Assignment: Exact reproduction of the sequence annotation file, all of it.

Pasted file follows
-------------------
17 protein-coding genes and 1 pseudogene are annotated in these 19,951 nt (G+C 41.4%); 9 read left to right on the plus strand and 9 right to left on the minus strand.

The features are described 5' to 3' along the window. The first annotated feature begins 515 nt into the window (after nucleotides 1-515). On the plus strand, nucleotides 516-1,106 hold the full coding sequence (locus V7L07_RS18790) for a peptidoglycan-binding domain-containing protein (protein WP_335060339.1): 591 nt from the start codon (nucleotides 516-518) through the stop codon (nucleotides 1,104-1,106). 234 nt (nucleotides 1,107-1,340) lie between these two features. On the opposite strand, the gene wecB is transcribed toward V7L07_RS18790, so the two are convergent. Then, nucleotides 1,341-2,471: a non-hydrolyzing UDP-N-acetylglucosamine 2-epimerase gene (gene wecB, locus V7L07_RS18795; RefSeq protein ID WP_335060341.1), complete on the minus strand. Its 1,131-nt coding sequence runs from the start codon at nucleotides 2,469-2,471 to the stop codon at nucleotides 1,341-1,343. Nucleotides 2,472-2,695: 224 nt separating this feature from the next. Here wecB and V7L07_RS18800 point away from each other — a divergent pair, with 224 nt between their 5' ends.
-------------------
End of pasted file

17 protein-coding genes and 1 pseudogene are annotated in these 19,951 nt (G+C 41.4%); 9 read left to right on the plus strand and 9 right to left on the minus strand.

The features are described 5' to 3' along the window. The first annotated feature begins 515 nt into the window (after nucleotides 1-515). On the plus strand, nucleotides 516-1,106 hold the full coding sequence (locus V7L07_RS18790) for a peptidoglycan-binding domain-containing protein (protein WP_335060339.1): 591 nt from the start codon (nucleotides 516-518) through the stop codon (nucleotides 1,104-1,106). 234 nt (nucleotides 1,107-1,340) lie between these two features. On the opposite strand, the gene wecB is transcribed toward V7L07_RS18790, so the two are convergent. Then, nucleotides 1,341-2,471: a non-hydrolyzing UDP-N-acetylglucosamine 2-epimerase gene (gene wecB, locus V7L07_RS18795; RefSeq protein ID WP_335060341.1), complete on the minus strand. Its 1,131-nt coding sequence runs from the start codon at nucleotides 2,469-2,471 to the stop codon at nucleotides 1,341-1,343. Nucleotides 2,472-2,695: 224 nt separating this feature from the next. Here wecB and V7L07_RS18800 point away from each other — a divergent pair, with 224 nt between their 5' ends.